The results of particle accelerator experiments have led scientist to postulate the existence of three types of forces important in the nucleus: The strong force, the weak force, and the electromagnetic force. These forces are though to account for all types of interaction found in matter. The fourth force found in nature, but not in the nucleus, is the gravitational force. These forces are believed to be generated by the exchange of particles between the interacting pieces of matter. For example, the gravitational force is thought to be carried by particles called gravitons. The electromagnetic force is assumed to be exerted through the exchange of photons. The strong force, not charge related, and only effective at very short distances ( 10-13 cm), is postulated to involve the exchange of particles called gluons. The weak force is 100 times weaker than the strong force and seems to be exerted through the exchange of two types of large particles, the W (has a mass 70 times the proton's mass) and the Z (has a mass 90 times the proton's mass).
The particles discovered have been classified into several categories. Three of the most important classes are as follows:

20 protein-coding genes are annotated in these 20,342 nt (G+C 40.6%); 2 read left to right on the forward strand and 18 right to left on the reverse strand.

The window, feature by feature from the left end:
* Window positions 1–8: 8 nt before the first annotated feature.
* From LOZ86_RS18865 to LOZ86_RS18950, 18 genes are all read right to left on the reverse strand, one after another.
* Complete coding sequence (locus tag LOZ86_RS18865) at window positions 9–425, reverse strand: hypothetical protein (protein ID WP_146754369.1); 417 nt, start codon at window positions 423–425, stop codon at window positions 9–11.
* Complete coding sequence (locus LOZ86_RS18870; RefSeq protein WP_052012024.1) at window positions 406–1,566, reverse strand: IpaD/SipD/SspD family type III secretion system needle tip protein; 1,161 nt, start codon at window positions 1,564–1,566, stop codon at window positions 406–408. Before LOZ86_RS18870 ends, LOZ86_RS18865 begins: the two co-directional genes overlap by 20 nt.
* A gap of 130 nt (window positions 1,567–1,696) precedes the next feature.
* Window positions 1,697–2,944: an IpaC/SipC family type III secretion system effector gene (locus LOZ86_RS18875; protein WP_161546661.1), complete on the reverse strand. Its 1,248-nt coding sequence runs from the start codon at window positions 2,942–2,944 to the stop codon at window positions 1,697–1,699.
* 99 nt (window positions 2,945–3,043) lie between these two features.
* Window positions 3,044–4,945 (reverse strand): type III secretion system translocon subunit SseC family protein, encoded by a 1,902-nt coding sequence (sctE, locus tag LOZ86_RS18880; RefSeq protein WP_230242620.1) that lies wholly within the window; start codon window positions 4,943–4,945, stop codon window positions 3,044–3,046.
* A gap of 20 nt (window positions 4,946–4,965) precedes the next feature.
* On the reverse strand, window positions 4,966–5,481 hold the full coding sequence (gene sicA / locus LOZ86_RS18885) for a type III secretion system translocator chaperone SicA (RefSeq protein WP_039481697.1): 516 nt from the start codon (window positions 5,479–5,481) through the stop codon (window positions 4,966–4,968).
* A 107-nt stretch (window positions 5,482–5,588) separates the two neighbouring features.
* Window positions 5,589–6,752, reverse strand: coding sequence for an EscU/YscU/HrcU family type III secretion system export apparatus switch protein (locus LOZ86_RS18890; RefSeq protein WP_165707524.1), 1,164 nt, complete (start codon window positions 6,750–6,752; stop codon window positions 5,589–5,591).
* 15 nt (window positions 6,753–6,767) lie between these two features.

Each of these main classes also contains antiparticles. For example the electron, which is a Lepton, has an antiparticle called a positron ("electron" with a positive charge).
The world of particle physics appears mysterious and complicated. For example, particle physicists have discovered new properties of matter they call "color", "charm", and "strangeness" and have postulated conservation laws involving these properties. This area of science is extremely important because it should help us to understand the interactions of matter in a more unified way.
Elementary Particles: Leptons and quarks
This page was made by Erik Epp.